Astronomers solve mysteries surrounding quasars – and the likely future of the Milky Way | Science and technology news


Astronomers have solved the mystery of how quasars – the brightest and most powerful objects in the universe – are ignited.

Located at the centers of some galaxies, these very bright celestial objects can be a trillion times brighter than the Sun NASA.

Although quasars were first discovered 60 years ago, they have remained a mystery because it was unclear how such intense activity could be generated.

Now, research suggests this is a result of galaxy mergers.

Scientists led by the Universities of Sheffield and Hertfordshire found what they describe as “the presence of distorted structures” in the galaxies containing quasars.

The researchers analyzed data from the Isaac Newton telescope on La Palma, one of the Canary Islands.

The team compared observations of 48 quasars and their host galaxies with images of more than 100 non-quasar galaxies.

At the center of most galaxies are believed to be supermassive black holes – many millions of times denser than the Sun.

These galaxies also contain significant amounts of gas that are beyond the reach of the black holes.

When galaxies collide, the gases are propelled toward the black hole, where they are then consumed, releasing, according to researchers, “extraordinary amounts of energy in the form of radiation, resulting in the quasar’s characteristic brilliance.”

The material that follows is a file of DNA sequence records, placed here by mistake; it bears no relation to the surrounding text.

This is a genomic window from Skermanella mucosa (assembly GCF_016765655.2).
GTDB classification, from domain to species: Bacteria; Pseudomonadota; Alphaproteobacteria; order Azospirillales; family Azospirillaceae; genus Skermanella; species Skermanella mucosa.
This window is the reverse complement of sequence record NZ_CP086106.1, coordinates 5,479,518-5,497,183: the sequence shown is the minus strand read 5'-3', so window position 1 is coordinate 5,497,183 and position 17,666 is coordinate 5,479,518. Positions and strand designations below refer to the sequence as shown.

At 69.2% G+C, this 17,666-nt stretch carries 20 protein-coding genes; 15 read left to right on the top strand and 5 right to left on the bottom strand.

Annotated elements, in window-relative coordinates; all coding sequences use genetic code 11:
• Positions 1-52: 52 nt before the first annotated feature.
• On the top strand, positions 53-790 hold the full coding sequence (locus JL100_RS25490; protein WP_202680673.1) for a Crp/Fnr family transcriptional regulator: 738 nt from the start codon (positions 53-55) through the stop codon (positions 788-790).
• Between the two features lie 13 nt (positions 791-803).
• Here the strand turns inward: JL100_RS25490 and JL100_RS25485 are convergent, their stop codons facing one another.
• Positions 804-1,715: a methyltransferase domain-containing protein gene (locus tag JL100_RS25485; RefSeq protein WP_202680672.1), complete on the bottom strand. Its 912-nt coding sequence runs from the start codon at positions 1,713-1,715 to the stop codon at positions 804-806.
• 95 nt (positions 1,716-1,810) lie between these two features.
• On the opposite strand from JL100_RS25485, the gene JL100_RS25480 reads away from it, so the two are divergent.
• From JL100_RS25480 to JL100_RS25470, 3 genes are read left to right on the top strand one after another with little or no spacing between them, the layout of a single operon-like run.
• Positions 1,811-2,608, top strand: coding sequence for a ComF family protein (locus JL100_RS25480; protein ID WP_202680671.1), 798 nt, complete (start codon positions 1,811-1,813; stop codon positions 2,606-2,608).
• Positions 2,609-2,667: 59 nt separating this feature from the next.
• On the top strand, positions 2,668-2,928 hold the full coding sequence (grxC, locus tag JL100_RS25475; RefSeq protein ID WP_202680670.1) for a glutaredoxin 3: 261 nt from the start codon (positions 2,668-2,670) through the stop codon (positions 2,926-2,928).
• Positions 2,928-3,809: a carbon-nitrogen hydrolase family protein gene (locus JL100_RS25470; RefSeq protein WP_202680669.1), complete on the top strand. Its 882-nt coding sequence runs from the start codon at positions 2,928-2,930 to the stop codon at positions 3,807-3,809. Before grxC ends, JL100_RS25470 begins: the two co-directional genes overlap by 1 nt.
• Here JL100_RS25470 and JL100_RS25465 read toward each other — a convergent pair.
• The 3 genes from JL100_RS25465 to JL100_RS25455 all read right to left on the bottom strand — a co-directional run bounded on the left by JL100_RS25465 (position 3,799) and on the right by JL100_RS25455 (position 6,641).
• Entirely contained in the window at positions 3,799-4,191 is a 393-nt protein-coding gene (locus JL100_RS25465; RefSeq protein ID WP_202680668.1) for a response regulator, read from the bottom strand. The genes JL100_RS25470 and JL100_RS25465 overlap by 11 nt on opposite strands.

They concluded that galaxies hosting quasars are about three times more likely to interact or collide with other galaxies.

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Professor Clive Tadhunter from the University of Sheffield said: “Quasars are one of the most extreme phenomena in the Universe and what we are seeing likely represents the future of our own Milky Way when it collides with the Andromeda Galaxy in around five billion years.

“It’s exciting to watch these events and finally understand why they’re occurring — but thankfully, Earth won’t be anywhere near any of these apocalyptic episodes for quite a while.”

dr Jonny Pierce, from the University of Hertfordshire, said: “It’s an area that scientists around the world are dying to learn more about.

“One of the main scientific motivations for NASA’s James Webb Space Telescope was to study the earliest galaxies in the universe, and Webb is able to detect light from even the most distant quasars, emitted almost 13 billion years ago.

“Quasars play a key role in our understanding of the history of the Universe and possibly the future of the Milky Way.”

The results were published in the Monthly Notices of the Royal Astronomical Society.

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